Nidhi Gupta"I was working with Adobe as an engineer when I realised that I could only contribute to society in a limited way and decided to prepare for the civil services," says Nidhi Gupta, who stood third in the UPSC exam this year.

Nidhi took the UPSC exam earlier, and believes thorough preparation and discussions with colleagues and friends as well as her family's support played a role in her success.

A resident of Delhi, Nidhi, a software engineer from the Netaji Subhas Institute of Technology, is, like Ira Singhal, an Indian Revenue Service officer and currently serves as an assistant commissioner, central excise.

"I improved on my mistakes from earlier attempts, but the rank has been a surprise," she says.

Many aspirants, she feels, lose hope when they don't clear the UPSC exam at the first attempt or secure the desired rank due to many factors including lack of financial and emotional support.

"I want to understand the system and make the link between the government and its people more transparent and create participatory structures so that the public plays a role in the successful implementation of government plans and programmes," Nidhi says, outlining her future role in the Indian Administrative Service.

Government programmes and initiatives, she feels, need to be in tune with the ground realities to deliver results.

Indian women, Nidhi adds, "know their potential and need to stay focussed, come forward and show their capability."

It is critical to "acknowledge one's limitations and find solutions to overcome them," she says. "There are no common solutions to suit all."


Her father is an assistant sub inspector in the Delhi police, her eldest brother, a teacher. These two men, says Vandana Rao, ranked fourth in this year's UPSC exam, are her inspiration and support.

Vandana Rao with her family

"I was always encouraged by my father and brother to realise my potential," says the graduate from Kurukshetra University. "My brother always supported me and got me all the material and books I needed."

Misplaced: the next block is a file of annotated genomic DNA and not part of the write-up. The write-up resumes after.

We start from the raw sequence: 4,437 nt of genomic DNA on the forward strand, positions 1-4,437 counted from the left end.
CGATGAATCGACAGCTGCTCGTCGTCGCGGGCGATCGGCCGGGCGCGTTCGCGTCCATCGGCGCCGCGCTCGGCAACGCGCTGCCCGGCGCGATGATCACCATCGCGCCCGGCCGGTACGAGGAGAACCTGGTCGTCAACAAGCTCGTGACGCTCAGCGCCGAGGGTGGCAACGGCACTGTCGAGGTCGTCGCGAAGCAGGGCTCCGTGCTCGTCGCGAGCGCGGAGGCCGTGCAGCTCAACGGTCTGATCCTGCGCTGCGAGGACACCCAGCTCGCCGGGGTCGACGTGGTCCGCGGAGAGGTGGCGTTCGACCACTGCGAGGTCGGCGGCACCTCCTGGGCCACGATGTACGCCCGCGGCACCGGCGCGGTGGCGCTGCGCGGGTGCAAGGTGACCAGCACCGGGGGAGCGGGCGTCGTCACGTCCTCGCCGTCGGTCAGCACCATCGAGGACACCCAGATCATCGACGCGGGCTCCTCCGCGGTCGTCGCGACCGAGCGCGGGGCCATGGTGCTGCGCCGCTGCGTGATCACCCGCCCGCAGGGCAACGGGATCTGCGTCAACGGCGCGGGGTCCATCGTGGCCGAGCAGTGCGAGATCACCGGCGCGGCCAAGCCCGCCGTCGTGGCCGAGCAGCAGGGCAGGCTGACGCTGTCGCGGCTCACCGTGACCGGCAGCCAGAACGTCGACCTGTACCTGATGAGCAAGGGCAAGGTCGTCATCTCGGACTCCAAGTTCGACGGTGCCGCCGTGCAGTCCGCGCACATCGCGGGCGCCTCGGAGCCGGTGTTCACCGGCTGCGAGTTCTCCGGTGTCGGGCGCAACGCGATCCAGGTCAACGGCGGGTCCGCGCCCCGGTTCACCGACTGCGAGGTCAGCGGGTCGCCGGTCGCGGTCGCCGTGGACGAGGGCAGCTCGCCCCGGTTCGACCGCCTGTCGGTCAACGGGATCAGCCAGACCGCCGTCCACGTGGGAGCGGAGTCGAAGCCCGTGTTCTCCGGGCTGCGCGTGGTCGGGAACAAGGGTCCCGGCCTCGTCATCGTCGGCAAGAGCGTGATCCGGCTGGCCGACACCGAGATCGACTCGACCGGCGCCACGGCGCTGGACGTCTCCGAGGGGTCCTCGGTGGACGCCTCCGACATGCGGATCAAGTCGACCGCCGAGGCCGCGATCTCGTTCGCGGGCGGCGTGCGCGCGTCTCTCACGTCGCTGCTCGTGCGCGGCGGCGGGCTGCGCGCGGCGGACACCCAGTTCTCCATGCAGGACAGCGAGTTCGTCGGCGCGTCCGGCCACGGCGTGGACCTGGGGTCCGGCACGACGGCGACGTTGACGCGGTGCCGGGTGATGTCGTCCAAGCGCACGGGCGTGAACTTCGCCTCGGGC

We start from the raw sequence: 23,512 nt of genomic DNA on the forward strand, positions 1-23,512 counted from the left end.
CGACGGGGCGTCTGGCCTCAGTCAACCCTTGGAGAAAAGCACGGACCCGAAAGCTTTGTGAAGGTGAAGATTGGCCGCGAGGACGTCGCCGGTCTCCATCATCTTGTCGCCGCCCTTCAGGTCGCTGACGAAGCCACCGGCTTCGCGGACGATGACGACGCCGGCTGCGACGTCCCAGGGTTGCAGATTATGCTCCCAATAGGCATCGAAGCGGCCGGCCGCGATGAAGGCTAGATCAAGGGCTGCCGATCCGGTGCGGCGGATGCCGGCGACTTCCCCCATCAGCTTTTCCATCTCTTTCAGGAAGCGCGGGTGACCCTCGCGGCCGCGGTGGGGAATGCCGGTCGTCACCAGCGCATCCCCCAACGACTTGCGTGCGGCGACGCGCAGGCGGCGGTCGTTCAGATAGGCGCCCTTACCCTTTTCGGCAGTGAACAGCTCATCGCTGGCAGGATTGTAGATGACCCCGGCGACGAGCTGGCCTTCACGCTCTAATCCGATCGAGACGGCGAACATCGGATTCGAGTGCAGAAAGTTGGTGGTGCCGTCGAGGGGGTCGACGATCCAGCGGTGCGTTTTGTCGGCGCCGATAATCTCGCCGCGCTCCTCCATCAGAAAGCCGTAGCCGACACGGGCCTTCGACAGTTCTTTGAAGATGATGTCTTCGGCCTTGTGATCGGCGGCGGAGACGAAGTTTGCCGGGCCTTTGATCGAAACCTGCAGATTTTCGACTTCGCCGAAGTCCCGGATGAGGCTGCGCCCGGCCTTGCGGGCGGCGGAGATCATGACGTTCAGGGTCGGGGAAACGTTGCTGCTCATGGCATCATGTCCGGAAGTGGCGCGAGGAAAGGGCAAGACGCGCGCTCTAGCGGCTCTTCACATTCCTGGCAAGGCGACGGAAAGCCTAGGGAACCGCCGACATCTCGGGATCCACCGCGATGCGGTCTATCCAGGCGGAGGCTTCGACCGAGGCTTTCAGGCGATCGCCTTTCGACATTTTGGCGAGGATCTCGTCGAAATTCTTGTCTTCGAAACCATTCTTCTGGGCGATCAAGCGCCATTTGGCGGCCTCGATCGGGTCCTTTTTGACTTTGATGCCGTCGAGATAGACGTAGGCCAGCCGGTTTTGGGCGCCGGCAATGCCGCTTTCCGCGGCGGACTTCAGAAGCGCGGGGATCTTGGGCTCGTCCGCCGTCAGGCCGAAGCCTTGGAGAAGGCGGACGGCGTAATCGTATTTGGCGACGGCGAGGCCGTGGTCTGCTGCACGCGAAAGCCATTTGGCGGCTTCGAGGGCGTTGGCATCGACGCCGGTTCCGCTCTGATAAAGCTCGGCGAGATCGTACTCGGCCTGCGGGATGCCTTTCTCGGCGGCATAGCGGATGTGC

Vandana advises UPSC aspirants to opt for self study and refer to study material available online.

"Preparations for the civil services exam can be done without enrolling for coaching," she says. "Coaching is highly priced and sometimes even misleading. There are no shortcuts for clearing the exam. One can utilise the Internet for everything."

It takes about one year of thorough preparation, says Vandana. There is "a lot of hard work, but one should not lose hope if one is disqualified at the mains or interview level."

"One must persistently aim for success," she adds.

"During the interview, it is important to have balanced views on various issues," she advises future UPSC aspirants. "One cannot sound like an extremist or too wise. Remain calm and be realistic in your response."

"Anyone who is curious and sensitive towards society and willing to learn and adapt should opt for the civil services," she feels.

Her dream is to "work towards eliminating poverty in India as it holds people back from realising their potential."

Vandana salutes Indian women for "showing that we can excel in every field. We need to ignore anyone who tells us otherwise or tries to discourage us."

"There is no alternative to hard work if you want to succeed. Be sincere and listen to the advice of elders around you because they speak from experience, which the youth tend to dismiss," she says.

"My dad and brother's dreams have come true," she says with a smile. "All I want to do for them right away is take them out for dinner."


Suharsha Bhagat is the only young man in the UPSC Top 5 this year.

An alumnus of the Indian Institute of Technology-Bombay, the native of Samastipur, Bihar, cleared the UPSC exam in his first attempt, was assigned the Indian Audit and Accounts Service, but chose to quit in four months and reappear for the civil services test.

"I told my superior that I wanted to quit and appear for the UPSC exam again. He spent a lot of time trying to convince me that I should continue in the IAAS, but I argued that the IAS was my only goal."

Suharsha, who took the UPSC exam four more times, believes aspirants need to "remain candid and honest and avoid being arrogant and casual" to succeed in the personal interview round.

"I want to do my best in whatever job, whichever capacity, wherever I am posted across the country, with the highest integrity and sincerity," he says.

Asked about the fact that young women bagged the top four positions this year, Suharsa says, "it is a matter of hard work, perseverance and patience. Gender does not matter."